Historically, governments and governmental entities were immune from almost all lawsuits under the theory of sovereign immunity. Sovereign immunity originated from old English common law whereby the king could do no wrong. This doctrine eventually carried over into the United States. Sovereign immunity hinged on the idea that for a government to effectively carry out its duties, it must be immune from the financial and legal burdens of litigation.
Without the government’s consent, citizens injured due to government wrongdoing were left without options for recovery. However, many states, including Tennessee, have slowly chipped away at the idea of complete sovereign immunity and have enacted legislation allowing suits against the government under specific circumstances. For over a century, Tennessee recognized the doctrine of sovereign immunity before it was codified as the Tennessee Governmental Tort Liability Act (GTLA).
The GTLA applies to Tennessee government, from counties to school districts. Through the Act, immunity is granted to governmental entities but with a number of exceptions. Part 2 of the Act provides for the removal of immunity for certain causes of action. Under the GTLA, governments can be sued for actions such as:
- Injuries caused by car crashes as the result of negligence on the part of a government employee acting within the scope of their governmental duty;
- Injuries caused by unsafe walkways and motorways such as streets, sidewalks, or highways owned and controlled by the government;
- Injuries caused by the dangerous condition of government owned and operated buildings and structures.
Recently, a lawsuit was filed against a government owned and operated hospital in a slip and fall case. Valerie Miller slipped and fell at Jackson-Madison County General Hospital while visiting her brother, who was a patient. Ms. Miller claimed that she slipped on water that was spilled from a food cart. She testified that she did not know the water was on the floor and that the hospital employees were responsible for moving the food cart.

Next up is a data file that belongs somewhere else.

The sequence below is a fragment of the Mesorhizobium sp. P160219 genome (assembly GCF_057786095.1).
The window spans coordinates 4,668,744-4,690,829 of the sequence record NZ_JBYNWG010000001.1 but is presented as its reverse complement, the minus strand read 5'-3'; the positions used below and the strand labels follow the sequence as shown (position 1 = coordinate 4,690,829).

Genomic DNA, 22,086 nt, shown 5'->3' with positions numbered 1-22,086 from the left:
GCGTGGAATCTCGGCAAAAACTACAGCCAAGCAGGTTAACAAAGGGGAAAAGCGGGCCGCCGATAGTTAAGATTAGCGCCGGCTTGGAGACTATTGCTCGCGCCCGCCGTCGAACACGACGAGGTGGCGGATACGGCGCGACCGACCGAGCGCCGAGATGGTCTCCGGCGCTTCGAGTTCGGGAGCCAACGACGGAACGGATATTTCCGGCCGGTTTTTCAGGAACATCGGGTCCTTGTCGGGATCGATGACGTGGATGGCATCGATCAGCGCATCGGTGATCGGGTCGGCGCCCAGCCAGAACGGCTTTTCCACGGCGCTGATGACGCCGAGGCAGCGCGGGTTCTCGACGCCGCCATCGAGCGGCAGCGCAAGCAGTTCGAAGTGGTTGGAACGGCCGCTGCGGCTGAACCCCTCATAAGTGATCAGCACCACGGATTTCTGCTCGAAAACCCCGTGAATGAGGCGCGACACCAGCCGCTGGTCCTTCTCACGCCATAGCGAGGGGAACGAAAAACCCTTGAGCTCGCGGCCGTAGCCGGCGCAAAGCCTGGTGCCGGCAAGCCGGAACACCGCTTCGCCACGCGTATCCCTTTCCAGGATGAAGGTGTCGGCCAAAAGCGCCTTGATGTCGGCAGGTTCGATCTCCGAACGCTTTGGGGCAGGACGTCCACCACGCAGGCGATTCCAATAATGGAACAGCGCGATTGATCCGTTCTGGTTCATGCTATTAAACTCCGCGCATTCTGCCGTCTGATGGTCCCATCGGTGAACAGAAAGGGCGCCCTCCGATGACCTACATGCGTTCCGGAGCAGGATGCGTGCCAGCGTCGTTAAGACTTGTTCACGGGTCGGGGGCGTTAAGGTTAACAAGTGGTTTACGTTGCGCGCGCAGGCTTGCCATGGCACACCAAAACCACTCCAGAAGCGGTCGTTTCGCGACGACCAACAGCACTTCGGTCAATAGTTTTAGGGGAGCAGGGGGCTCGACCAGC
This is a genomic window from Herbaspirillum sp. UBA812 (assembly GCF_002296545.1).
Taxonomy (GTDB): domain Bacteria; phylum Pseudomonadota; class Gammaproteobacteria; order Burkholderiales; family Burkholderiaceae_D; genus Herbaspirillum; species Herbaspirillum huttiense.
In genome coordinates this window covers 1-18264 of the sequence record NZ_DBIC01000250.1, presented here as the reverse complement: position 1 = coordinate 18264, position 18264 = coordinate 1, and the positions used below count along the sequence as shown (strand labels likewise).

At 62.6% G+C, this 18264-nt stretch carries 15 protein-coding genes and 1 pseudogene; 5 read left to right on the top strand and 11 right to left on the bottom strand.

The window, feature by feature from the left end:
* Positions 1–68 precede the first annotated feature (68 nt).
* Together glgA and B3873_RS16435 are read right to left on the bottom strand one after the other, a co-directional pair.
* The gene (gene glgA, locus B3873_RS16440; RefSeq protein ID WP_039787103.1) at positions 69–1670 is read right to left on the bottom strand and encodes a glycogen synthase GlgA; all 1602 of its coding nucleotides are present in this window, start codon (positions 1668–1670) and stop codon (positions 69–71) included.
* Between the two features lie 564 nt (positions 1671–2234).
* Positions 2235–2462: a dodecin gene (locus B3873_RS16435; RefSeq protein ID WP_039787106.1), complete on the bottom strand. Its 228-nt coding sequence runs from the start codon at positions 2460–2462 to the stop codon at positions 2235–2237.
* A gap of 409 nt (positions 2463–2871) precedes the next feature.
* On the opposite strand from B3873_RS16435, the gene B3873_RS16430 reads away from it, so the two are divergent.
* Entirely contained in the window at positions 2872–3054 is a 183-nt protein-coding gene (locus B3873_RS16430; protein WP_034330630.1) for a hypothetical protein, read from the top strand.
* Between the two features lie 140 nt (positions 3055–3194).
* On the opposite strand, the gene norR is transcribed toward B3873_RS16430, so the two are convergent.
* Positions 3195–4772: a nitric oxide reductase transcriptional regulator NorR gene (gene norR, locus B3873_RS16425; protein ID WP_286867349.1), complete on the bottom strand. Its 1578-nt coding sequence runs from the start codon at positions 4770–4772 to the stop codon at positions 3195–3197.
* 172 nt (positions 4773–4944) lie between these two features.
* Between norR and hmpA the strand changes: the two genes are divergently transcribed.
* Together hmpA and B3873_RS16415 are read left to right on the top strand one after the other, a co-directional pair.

To prevail on a Tennessee premises liability claim against the government, plaintiffs like Valerie Miller must prove that a dangerous or defective condition existed on the government’s property and that the government or its employees had notice of the condition prior the plaintiff’s accident.
To establish notice, a plaintiff may show that the dangerous condition was created by the government or one of the government’s employees. However, if the dangerous condition was created by someone or something else, the plaintiff must show that the government knew or in the exercise of reasonable care should have known that a dangerous condition existed on their property prior to the accident. Accordingly, it is imperative that a plaintiff document the surrounding circumstances of a slip and fall immediately. Photographs, incident reports, and witness testimony are crucial in proving liability.
Slip and fall victims injured on government property have legal rights and options. In Tennessee, premises liability cases against the government can be very similar to those against private property owners in terms of the burden of proving liability. If you have been injured as the result of a slip and fall on government property, let the personal injury lawyers of Nahon, Saharovich & Trotz fight for you to get you the compensation to which you are entitled. Call us today, toll-free, at 1-800-LAW-4004 for a free consultation.